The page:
‘‘17. In all criminal cases, normal discrepancies are bound to occur in the depositions of witnesses due to normal errors of observation, namely, errors of memory due to lapse of time or due to mental disposition such as shock and horror at the time of occurrence. Where the omissions amount to a contradiction, creating a serious doubt about the truthfulness of the witness and other witnesses also make material improvement while deposing in the court, such evidence cannot be safe to rely upon. However, minor contradictions, inconsistencies, embellishments or improvements on trivial matters which do not affect the core of the prosecution case, should not be made a ground on which the evidence can be rejected in its entirety. The court has to form its opinion about the credibility of the witness and record a finding as to whether his deposition inspires confidence. -Exaggerations per se do not render the evidence brittle. But it can be one of the factors to test credibility of the prosecution version, when the entire evidence is put in a crucible for being tested on the touchstone of credibility.- Therefore, mere marginal variations in the statements of a witness cannot be dubbed as improvements as the same may be elaborations of the statement made by the witness earlier. -Irrelevant details which do not in any way corrode the credibility of a witness cannot be labelled as omissions or contradictions.- The omissions which amount to contradictions in material particulars, i.e., materially affect the trial or core of the prosecution’s case, render the testimony of the witness liable to be discredited. [Vide: State Represented by Inspector of Police v. Saravanan & Anr., AIR 2009 SC 152; Arumugam v. State, AIR 2009 SC 331; Mahendra Pratap Singh v. State of Uttar Pradesh, (2009) 11 SCC 334; Dr. Sunil Kumar Sambhudayal Gupta & Ors. v. State of Maharashtra, JT 2010 (12) SC 287; Vijay @ Chinee v. State of M.P., (2010) 8 SCC 191; State of U.P. v. Naresh & Ors., (2011) 4 SCC 324; and Brahm Swaroop & Anr. v. State of U.P., AIR 2011 SC 280].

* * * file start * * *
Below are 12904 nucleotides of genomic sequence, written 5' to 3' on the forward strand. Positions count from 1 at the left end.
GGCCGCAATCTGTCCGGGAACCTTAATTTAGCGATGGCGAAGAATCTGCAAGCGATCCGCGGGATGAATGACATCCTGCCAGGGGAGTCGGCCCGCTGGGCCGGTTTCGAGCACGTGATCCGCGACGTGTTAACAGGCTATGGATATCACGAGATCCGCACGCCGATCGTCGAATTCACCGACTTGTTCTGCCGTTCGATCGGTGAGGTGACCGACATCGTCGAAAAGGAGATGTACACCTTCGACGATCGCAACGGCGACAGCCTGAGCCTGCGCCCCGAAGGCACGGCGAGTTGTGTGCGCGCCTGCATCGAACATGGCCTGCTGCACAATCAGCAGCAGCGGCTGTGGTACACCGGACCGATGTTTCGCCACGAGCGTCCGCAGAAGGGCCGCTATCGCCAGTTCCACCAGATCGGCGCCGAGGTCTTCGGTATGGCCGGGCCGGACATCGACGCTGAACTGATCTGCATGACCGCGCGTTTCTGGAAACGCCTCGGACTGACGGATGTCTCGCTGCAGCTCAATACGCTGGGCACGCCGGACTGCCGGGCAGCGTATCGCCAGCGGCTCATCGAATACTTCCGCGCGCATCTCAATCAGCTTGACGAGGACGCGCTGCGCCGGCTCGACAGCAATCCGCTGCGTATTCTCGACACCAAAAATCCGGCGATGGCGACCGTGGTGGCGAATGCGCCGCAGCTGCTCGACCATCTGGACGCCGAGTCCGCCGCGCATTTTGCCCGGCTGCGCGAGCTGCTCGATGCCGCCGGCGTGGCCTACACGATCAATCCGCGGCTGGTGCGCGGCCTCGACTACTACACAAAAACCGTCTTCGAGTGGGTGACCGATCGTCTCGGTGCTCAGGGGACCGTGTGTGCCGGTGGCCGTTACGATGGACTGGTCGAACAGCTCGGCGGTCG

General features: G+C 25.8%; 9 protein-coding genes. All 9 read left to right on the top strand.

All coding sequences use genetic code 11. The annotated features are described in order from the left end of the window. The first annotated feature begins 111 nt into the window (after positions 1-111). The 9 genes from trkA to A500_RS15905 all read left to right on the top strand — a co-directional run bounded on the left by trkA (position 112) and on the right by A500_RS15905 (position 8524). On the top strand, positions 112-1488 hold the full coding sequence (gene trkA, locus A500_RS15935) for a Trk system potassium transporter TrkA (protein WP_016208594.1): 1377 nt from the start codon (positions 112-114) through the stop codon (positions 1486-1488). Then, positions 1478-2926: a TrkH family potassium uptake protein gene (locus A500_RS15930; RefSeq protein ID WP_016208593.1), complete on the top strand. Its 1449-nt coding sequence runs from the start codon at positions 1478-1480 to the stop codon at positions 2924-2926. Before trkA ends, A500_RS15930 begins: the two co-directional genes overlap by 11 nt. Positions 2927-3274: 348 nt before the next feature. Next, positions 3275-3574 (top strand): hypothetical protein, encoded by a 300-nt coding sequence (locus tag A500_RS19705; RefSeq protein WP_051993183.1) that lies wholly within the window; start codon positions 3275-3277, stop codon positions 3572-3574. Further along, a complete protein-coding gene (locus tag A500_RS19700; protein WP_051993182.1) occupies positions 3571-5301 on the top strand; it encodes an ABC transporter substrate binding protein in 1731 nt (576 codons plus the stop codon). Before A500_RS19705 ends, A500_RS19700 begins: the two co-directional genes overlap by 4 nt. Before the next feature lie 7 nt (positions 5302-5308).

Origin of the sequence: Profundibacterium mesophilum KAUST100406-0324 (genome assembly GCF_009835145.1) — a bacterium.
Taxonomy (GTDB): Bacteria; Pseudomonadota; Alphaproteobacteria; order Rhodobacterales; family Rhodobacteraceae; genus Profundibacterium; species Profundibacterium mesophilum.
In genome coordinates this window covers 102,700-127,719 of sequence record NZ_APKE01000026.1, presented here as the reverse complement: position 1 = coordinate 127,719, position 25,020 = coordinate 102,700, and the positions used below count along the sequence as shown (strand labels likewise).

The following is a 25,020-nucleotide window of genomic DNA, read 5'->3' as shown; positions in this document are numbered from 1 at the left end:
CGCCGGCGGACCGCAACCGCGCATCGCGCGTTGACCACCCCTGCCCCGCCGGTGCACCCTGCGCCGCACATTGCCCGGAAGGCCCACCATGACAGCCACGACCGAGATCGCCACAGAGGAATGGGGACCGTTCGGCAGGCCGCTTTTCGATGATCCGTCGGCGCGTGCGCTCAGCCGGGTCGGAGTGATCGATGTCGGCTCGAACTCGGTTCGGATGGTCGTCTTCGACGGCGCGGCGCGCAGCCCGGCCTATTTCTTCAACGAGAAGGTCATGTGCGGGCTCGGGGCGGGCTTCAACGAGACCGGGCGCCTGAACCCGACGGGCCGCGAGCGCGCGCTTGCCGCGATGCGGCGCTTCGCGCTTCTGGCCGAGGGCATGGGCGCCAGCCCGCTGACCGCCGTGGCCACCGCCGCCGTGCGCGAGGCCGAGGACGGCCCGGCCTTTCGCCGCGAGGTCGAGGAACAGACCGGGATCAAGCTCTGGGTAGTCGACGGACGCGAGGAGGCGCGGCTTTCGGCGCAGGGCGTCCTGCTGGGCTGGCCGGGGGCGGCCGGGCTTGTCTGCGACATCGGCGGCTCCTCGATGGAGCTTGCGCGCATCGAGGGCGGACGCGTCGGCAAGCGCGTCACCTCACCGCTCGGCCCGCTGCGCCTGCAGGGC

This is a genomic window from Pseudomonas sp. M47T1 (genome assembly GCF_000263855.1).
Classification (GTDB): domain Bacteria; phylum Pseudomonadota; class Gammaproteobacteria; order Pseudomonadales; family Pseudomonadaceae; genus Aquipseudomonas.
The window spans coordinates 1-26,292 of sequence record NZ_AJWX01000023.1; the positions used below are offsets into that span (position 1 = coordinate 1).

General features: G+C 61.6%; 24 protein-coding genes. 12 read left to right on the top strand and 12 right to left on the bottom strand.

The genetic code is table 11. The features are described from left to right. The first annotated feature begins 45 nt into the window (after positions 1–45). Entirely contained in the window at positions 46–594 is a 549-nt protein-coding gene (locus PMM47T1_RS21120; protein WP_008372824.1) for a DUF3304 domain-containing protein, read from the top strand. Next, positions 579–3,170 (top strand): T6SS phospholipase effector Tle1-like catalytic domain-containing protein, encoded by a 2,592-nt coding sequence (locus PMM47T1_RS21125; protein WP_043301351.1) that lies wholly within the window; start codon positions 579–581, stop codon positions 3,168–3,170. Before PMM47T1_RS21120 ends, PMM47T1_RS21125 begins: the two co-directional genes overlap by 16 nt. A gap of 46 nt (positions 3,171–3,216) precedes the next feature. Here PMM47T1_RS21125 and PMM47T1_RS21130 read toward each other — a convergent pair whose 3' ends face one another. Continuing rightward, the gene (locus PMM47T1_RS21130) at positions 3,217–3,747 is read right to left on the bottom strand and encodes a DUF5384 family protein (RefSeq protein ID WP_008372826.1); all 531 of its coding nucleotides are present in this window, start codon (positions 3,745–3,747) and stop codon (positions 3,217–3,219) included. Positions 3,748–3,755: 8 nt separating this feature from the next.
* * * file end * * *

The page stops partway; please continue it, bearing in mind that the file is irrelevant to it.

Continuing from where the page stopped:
20. Similarly, in Sucha Singh & Anr. v. State of Punjab [(2003) 7 SCC 643], the Supreme Court held as follows: